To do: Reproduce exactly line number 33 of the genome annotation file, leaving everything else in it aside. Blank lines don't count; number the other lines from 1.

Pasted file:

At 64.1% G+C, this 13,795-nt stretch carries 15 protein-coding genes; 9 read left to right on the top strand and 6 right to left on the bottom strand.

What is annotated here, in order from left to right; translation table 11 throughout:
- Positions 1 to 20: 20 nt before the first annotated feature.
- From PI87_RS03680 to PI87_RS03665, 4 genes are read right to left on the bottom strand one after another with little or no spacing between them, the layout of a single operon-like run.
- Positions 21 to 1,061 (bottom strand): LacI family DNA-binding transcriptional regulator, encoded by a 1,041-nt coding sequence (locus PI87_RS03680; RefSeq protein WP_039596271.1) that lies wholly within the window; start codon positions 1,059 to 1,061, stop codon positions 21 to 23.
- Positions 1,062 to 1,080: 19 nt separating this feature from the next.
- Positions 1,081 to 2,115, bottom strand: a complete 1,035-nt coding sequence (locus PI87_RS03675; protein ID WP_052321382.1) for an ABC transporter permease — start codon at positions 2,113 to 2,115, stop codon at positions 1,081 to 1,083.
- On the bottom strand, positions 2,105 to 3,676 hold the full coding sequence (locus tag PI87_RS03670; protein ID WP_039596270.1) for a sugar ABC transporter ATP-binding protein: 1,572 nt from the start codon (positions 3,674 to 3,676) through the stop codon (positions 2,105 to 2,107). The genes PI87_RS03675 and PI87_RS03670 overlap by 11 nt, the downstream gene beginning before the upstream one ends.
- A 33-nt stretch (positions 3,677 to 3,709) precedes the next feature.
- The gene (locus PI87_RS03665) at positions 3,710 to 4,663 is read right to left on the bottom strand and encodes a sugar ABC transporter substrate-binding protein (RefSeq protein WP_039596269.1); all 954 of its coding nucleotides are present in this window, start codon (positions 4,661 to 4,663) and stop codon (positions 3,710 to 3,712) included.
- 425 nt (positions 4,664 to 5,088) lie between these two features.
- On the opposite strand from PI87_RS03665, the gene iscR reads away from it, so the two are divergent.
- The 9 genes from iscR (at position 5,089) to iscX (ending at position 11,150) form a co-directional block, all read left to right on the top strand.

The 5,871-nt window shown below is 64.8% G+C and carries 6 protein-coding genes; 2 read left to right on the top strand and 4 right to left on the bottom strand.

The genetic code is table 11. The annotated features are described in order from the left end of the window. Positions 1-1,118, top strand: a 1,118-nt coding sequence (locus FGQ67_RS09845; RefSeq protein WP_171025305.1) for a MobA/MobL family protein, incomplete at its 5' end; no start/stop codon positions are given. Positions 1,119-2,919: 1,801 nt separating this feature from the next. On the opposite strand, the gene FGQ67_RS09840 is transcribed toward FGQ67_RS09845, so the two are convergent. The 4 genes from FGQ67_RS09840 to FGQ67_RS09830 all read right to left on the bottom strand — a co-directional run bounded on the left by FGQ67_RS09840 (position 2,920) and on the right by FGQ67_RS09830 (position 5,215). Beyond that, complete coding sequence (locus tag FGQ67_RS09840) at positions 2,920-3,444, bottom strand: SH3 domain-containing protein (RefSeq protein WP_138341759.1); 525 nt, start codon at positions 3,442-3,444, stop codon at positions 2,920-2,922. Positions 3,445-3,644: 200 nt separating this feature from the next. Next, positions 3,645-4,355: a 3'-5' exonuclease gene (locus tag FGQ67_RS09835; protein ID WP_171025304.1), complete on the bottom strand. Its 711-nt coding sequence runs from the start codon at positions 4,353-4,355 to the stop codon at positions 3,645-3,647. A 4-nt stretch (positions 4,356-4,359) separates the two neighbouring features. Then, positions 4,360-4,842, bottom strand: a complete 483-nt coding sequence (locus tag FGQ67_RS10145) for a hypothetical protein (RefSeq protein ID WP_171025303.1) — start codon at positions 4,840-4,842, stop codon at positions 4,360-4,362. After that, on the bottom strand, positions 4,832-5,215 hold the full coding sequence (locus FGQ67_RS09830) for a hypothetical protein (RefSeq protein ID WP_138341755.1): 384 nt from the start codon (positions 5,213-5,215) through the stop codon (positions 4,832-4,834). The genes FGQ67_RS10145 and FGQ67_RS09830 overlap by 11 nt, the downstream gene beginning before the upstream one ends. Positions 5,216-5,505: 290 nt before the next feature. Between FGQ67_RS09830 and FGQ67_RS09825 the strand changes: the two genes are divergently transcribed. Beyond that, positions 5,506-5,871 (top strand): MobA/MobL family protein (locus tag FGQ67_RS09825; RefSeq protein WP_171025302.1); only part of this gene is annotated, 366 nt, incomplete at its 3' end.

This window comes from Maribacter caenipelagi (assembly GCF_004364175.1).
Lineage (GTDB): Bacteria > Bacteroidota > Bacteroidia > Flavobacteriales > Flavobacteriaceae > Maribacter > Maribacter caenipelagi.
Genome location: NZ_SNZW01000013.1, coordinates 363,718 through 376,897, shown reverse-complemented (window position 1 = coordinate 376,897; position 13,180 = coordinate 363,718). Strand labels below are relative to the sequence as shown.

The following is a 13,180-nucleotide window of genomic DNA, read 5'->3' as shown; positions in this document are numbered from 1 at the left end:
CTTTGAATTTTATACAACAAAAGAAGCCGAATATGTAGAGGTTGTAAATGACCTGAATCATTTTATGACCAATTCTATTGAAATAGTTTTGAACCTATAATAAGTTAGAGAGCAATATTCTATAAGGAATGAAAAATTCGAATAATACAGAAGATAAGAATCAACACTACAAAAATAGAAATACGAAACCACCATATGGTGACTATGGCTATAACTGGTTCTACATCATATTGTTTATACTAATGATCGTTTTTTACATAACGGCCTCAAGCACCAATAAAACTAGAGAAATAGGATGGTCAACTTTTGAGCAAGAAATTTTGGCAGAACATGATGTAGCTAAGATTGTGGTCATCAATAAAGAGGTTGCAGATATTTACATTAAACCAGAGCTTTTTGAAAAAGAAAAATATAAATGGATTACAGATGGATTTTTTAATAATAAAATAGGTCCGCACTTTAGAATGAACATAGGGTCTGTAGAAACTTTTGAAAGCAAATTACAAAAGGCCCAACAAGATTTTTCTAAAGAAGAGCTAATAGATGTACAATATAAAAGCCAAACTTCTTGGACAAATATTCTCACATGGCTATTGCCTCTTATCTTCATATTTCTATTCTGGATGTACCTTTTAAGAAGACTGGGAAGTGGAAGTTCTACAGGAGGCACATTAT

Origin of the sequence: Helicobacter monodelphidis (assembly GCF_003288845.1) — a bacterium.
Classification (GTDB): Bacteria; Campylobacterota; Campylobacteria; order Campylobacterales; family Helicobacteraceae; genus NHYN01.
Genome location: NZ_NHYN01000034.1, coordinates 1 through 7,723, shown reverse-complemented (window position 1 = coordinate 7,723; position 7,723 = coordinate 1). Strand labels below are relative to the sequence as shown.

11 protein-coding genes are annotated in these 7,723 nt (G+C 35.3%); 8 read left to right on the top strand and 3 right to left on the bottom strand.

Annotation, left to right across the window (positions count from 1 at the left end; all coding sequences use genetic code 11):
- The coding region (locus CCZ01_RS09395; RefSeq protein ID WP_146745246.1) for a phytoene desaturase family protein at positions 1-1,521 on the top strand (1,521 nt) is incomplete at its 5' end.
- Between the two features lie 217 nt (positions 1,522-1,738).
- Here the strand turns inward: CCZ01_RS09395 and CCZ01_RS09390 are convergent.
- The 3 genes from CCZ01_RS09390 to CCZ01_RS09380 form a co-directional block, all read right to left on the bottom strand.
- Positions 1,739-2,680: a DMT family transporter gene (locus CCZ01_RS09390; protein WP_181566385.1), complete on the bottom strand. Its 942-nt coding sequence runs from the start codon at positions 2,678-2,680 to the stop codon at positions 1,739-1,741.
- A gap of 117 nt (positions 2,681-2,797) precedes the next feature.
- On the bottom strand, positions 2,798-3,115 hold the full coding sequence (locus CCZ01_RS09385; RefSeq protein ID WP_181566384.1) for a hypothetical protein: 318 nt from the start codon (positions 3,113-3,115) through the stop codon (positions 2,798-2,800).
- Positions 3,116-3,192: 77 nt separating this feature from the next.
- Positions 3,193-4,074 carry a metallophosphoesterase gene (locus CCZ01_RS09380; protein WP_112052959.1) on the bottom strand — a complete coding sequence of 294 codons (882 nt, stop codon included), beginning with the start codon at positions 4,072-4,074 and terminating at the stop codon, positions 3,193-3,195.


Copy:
- Positions 3,116-3,192: 77 nt separating this feature from the next.